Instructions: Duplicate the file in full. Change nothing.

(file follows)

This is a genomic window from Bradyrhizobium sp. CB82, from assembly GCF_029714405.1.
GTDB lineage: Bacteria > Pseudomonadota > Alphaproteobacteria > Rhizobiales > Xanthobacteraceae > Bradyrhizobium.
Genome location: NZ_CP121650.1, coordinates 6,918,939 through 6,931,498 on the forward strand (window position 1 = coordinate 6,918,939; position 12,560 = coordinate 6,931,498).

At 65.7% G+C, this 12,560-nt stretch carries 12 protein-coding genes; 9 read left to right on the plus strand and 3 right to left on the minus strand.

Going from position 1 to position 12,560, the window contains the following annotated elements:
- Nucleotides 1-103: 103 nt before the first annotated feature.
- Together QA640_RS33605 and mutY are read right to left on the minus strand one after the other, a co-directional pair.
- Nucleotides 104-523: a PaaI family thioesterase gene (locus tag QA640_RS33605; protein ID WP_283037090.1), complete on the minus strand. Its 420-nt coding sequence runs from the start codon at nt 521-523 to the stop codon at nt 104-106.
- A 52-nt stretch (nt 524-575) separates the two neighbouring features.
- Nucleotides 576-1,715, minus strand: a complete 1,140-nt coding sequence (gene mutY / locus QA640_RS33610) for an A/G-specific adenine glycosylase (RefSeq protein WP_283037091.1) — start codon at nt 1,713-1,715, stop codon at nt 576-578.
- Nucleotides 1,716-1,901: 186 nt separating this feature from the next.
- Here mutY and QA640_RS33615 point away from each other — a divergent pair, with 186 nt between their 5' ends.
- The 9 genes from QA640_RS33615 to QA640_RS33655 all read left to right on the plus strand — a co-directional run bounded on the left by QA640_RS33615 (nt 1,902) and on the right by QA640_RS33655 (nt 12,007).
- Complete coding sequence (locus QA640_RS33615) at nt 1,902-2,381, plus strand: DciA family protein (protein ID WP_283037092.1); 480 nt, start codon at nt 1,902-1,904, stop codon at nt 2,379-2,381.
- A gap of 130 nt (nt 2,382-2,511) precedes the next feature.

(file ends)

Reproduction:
This is a genomic window from Bradyrhizobium sp. CB82, from assembly GCF_029714405.1.
GTDB lineage: Bacteria > Pseudomonadota > Alphaproteobacteria > Rhizobiales > Xanthobacteraceae > Bradyrhizobium.
Genome location: NZ_CP121650.1, coordinates 6,918,939 through 6,931,498 on the forward strand (window position 1 = coordinate 6,918,939; position 12,560 = coordinate 6,931,498).

At 65.7% G+C, this 12,560-nt stretch carries 12 protein-coding genes; 9 read left to right on the plus strand and 3 right to left on the minus strand.

Going from position 1 to position 12,560, the window contains the following annotated elements:
- Nucleotides 1-103: 103 nt before the first annotated feature.
- Together QA640_RS33605 and mutY are read right to left on the minus strand one after the other, a co-directional pair.
- Nucleotides 104-523: a PaaI family thioesterase gene (locus tag QA640_RS33605; protein ID WP_283037090.1), complete on the minus strand. Its 420-nt coding sequence runs from the start codon at nt 521-523 to the stop codon at nt 104-106.
- A 52-nt stretch (nt 524-575) separates the two neighbouring features.
- Nucleotides 576-1,715, minus strand: a complete 1,140-nt coding sequence (gene mutY / locus QA640_RS33610) for an A/G-specific adenine glycosylase (RefSeq protein WP_283037091.1) — start codon at nt 1,713-1,715, stop codon at nt 576-578.
- Nucleotides 1,716-1,901: 186 nt separating this feature from the next.
- Here mutY and QA640_RS33615 point away from each other — a divergent pair, with 186 nt between their 5' ends.
- The 9 genes from QA640_RS33615 to QA640_RS33655 all read left to right on the plus strand — a co-directional run bounded on the left by QA640_RS33615 (nt 1,902) and on the right by QA640_RS33655 (nt 12,007).
- Complete coding sequence (locus QA640_RS33615) at nt 1,902-2,381, plus strand: DciA family protein (protein ID WP_283037092.1); 480 nt, start codon at nt 1,902-1,904, stop codon at nt 2,379-2,381.
- A gap of 130 nt (nt 2,382-2,511) precedes the next feature.